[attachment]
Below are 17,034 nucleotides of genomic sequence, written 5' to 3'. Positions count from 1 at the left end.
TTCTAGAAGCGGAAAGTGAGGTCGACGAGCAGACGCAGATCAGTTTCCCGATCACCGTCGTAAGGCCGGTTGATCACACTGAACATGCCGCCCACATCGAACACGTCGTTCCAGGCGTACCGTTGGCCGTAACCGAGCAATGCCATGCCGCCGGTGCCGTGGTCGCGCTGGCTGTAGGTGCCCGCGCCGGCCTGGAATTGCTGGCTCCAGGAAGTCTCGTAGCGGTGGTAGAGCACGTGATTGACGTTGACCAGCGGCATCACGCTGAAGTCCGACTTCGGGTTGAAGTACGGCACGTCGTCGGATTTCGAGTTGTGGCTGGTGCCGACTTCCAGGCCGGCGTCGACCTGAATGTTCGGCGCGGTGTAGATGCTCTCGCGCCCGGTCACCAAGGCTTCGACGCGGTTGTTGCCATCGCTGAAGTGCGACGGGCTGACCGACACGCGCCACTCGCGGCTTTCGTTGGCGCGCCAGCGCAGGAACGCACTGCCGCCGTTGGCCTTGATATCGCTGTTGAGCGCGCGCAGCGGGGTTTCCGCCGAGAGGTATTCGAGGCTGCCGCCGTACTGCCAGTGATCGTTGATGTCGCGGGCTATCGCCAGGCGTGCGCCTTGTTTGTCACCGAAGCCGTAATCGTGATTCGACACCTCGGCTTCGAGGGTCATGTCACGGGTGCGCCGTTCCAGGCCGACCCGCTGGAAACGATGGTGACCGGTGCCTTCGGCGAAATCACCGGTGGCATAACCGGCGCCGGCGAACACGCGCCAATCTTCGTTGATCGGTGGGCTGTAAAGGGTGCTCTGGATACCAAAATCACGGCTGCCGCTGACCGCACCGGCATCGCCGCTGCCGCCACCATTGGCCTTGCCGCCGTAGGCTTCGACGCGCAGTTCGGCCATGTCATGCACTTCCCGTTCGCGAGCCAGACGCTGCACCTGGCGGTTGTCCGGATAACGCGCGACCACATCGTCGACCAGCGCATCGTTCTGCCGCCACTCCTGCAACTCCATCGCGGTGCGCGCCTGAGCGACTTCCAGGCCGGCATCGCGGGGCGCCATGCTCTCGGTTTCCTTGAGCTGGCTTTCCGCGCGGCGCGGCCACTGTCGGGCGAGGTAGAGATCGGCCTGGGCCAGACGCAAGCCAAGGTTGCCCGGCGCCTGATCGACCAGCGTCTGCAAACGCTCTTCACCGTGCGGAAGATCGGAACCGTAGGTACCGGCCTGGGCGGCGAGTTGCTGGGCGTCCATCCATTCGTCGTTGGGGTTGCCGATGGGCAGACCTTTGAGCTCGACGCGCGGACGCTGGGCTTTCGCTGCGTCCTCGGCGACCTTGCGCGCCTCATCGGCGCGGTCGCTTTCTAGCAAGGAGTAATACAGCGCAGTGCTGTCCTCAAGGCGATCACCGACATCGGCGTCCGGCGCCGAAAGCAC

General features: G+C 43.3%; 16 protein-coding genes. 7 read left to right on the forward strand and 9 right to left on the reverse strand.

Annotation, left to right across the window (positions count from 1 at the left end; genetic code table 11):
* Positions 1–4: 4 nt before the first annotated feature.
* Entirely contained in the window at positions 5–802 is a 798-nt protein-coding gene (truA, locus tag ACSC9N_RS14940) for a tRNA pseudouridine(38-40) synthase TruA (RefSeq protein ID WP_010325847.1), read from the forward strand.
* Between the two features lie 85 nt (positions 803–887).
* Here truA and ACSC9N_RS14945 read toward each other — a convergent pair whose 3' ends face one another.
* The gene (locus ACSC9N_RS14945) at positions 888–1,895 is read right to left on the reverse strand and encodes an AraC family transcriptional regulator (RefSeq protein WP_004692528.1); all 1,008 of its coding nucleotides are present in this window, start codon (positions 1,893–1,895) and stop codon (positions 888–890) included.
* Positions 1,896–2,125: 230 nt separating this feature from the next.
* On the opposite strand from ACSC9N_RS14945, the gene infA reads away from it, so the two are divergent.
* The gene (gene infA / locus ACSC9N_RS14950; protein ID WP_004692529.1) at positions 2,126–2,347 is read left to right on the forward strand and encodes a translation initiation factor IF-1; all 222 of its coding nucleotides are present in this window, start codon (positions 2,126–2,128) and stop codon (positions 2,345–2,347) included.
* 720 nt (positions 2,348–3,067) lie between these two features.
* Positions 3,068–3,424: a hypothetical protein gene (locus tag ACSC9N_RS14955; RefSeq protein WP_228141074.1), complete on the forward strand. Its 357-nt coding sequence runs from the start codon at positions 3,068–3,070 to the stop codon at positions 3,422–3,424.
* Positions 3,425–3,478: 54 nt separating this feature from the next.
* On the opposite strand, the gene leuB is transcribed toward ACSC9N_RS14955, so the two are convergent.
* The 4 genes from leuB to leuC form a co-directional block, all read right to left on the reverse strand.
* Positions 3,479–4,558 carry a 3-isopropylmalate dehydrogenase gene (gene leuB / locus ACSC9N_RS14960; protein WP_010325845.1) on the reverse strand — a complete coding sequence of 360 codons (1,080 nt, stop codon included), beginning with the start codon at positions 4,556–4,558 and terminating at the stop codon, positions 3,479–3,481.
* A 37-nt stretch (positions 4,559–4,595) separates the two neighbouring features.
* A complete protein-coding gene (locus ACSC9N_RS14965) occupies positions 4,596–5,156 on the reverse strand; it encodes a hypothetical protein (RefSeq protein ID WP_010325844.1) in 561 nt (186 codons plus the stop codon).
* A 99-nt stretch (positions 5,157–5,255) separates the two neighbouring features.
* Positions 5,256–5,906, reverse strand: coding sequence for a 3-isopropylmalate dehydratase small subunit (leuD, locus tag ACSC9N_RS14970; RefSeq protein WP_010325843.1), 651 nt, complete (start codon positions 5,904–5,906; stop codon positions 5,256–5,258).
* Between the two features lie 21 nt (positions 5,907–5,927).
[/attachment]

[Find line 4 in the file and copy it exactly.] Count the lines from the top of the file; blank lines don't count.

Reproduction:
Annotation, left to right across the window (positions count from 1 at the left end; genetic code table 11):